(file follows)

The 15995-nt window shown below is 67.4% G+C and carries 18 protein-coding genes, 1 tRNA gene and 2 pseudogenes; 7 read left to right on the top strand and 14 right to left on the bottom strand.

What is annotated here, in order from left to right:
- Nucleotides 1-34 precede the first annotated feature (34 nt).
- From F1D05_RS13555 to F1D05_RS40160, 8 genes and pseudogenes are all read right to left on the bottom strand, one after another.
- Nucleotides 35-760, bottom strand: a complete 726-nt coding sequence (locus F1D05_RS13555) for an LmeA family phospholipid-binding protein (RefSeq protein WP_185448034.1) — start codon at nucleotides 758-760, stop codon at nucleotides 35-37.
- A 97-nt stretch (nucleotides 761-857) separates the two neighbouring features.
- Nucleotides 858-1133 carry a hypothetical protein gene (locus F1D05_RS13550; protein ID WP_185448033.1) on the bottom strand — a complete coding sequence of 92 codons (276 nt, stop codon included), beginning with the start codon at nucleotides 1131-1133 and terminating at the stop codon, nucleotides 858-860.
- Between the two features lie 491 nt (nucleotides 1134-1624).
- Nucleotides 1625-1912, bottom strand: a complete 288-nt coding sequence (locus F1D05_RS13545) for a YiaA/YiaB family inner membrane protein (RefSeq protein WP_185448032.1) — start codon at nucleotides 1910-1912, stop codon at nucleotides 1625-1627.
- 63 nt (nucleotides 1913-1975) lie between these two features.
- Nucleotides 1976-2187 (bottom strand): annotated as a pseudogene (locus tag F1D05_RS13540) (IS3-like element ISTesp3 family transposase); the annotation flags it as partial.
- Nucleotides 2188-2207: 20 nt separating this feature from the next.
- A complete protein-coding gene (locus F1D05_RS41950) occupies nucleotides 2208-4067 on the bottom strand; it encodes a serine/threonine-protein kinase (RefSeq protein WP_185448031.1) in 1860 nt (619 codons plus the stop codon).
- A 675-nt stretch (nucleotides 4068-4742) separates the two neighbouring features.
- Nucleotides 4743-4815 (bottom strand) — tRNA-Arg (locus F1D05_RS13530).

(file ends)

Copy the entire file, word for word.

The 15995-nt window shown below is 67.4% G+C and carries 18 protein-coding genes, 1 tRNA gene and 2 pseudogenes; 7 read left to right on the top strand and 14 right to left on the bottom strand.

What is annotated here, in order from left to right:
- Nucleotides 1-34 precede the first annotated feature (34 nt).
- From F1D05_RS13555 to F1D05_RS40160, 8 genes and pseudogenes are all read right to left on the bottom strand, one after another.
- Nucleotides 35-760, bottom strand: a complete 726-nt coding sequence (locus F1D05_RS13555) for an LmeA family phospholipid-binding protein (RefSeq protein WP_185448034.1) — start codon at nucleotides 758-760, stop codon at nucleotides 35-37.
- A 97-nt stretch (nucleotides 761-857) separates the two neighbouring features.
- Nucleotides 858-1133 carry a hypothetical protein gene (locus F1D05_RS13550; protein ID WP_185448033.1) on the bottom strand — a complete coding sequence of 92 codons (276 nt, stop codon included), beginning with the start codon at nucleotides 1131-1133 and terminating at the stop codon, nucleotides 858-860.
- Between the two features lie 491 nt (nucleotides 1134-1624).
- Nucleotides 1625-1912, bottom strand: a complete 288-nt coding sequence (locus F1D05_RS13545) for a YiaA/YiaB family inner membrane protein (RefSeq protein WP_185448032.1) — start codon at nucleotides 1910-1912, stop codon at nucleotides 1625-1627.
- 63 nt (nucleotides 1913-1975) lie between these two features.
- Nucleotides 1976-2187 (bottom strand): annotated as a pseudogene (locus tag F1D05_RS13540) (IS3-like element ISTesp3 family transposase); the annotation flags it as partial.
- Nucleotides 2188-2207: 20 nt separating this feature from the next.
- A complete protein-coding gene (locus F1D05_RS41950) occupies nucleotides 2208-4067 on the bottom strand; it encodes a serine/threonine-protein kinase (RefSeq protein WP_185448031.1) in 1860 nt (619 codons plus the stop codon).
- A 675-nt stretch (nucleotides 4068-4742) separates the two neighbouring features.
- Nucleotides 4743-4815 (bottom strand) — tRNA-Arg (locus F1D05_RS13530).